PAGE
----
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Biochemistry. 2018 Aug 7;57(31):4675-4689. doi: 10.1021/acs.biochem.7b01081. Epub 2018 Jul 26.

An Open Library of Human Kinase Domain Constructs for Automated Bacterial Expression.

Author information

1
Louis V. Gerstner, Jr Graduate School of Biomedical Sciences , Memorial Sloan Kettering Cancer Center , New York , New York 10065 , United States.
2
Computational and Systems Biology Program, Sloan Kettering Institute , Memorial Sloan Kettering Cancer Center , New York , New York 10065 , United States.
3
Tri-Institutional PhD Program in Chemical Biology, Weill Cornell Graduate School of Medical Sciences , Cornell University , New York , New York 10065 , United States.
4
Tri-Institutional Program in Computational Biology and Medicine, Weill Cornell Graduate School of Medical Sciences , Cornell University , New York , New York 10065 , United States.
5
QB3MacroLab , University of California , Berkeley , California 94720 , United States.
6
Department of Pharmacology , University of Minnesota , Minneapolis , Minnesota 55455 , United States.
7
Department of Pharmacological Sciences , Stony Brook University Medical School , Stony Brook , New York 11794 , United States.

Abstract

Kinases play a critical role in cellular signaling and are dysregulated in a number of diseases, such as cancer, diabetes, and neurodegeneration. Therapeutics targeting kinases currently account for roughly 50% of cancer drug discovery efforts. The ability to explore human kinase biochemistry and biophysics in the laboratory is essential to designing selective inhibitors and studying drug resistance. Bacterial expression systems are superior to insect or mammalian cells in terms of simplicity and cost effectiveness but have historically struggled with human kinase expression. Following the discovery that phosphatase coexpression produced high yields of Src and Abl kinase domains in bacteria, we have generated a library of 52 His-tagged human kinase domain constructs that express above 2 μg/mL of culture in an automated bacterial expression system utilizing phosphatase coexpression (YopH for Tyr kinases and lambda for Ser/Thr kinases). Here, we report a structural bioinformatics approach to identifying kinase domain constructs previously expressed in bacteria and likely to express well in our protocol, experiments demonstrating our simple construct selection strategy selects constructs with good expression yields in a test of 84 potential kinase domain boundaries for Abl, and yields from a high-throughput expression screen of 96 human kinase constructs. Using a fluorescence-based thermostability assay and a fluorescent ATP-competitive inhibitor, we show that the highest-expressing kinases are folded and have well-formed ATP binding sites. We also demonstrate that these constructs can enable characterization of clinical mutations by expressing a panel of 48 Src and 46 Abl mutations. The wild-type kinase construct library is available publicly via Addgene.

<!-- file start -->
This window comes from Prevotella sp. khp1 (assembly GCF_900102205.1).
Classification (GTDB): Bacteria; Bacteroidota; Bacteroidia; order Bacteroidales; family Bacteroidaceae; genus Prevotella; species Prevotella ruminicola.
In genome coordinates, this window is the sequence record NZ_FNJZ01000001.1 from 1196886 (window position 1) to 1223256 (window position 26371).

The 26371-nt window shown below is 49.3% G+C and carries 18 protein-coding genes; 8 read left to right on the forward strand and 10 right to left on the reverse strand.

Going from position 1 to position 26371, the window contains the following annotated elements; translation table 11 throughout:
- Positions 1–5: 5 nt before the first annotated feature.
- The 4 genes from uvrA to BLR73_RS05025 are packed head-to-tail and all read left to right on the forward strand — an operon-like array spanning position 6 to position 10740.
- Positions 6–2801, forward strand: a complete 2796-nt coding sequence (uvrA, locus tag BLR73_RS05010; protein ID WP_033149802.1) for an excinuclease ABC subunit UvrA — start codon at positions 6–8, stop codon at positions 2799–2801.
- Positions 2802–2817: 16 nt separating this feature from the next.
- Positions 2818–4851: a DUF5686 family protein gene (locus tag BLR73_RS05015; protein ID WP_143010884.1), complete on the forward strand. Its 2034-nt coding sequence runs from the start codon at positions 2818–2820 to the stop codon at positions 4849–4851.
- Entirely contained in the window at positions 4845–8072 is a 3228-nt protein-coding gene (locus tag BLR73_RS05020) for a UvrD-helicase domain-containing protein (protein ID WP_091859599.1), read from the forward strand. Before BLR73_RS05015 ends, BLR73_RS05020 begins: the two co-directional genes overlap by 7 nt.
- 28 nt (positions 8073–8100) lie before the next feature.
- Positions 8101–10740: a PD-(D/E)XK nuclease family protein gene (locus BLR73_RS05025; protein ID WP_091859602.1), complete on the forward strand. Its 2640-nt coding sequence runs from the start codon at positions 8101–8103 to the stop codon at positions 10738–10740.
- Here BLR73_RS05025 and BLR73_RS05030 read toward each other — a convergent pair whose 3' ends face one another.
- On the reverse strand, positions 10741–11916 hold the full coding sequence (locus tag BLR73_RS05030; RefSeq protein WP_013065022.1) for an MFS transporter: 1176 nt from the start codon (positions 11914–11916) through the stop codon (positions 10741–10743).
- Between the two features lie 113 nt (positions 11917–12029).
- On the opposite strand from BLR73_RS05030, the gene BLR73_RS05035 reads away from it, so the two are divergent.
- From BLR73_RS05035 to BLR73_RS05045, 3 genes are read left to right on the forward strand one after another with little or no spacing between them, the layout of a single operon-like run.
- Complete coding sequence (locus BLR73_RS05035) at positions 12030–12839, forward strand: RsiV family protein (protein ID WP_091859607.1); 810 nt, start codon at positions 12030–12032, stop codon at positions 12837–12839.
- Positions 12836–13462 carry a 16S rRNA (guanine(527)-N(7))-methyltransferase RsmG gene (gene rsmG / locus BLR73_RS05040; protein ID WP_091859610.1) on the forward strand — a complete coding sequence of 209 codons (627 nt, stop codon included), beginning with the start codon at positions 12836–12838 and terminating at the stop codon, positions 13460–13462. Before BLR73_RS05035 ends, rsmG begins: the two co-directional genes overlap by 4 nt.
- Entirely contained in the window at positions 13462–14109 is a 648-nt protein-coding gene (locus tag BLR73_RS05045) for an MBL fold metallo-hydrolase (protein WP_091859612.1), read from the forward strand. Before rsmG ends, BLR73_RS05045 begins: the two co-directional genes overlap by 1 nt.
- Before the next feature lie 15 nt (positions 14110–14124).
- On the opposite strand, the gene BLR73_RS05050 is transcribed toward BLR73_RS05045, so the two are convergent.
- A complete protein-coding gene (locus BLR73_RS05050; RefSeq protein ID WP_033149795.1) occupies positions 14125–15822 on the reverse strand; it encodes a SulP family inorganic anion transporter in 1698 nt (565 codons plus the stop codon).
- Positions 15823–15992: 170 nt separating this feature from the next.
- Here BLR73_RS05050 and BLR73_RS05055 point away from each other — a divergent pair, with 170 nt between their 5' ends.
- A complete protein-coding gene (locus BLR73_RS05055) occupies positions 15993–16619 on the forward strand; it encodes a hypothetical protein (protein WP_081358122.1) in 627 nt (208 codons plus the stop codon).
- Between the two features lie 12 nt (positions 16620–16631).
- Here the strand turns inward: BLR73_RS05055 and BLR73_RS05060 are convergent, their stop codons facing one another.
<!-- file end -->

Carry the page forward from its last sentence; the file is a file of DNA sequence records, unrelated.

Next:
PMID:
30004690
PMCID:
PMC6081246
[Available on 2019-08-07]
DOI:
10.1021/acs.biochem.7b01081

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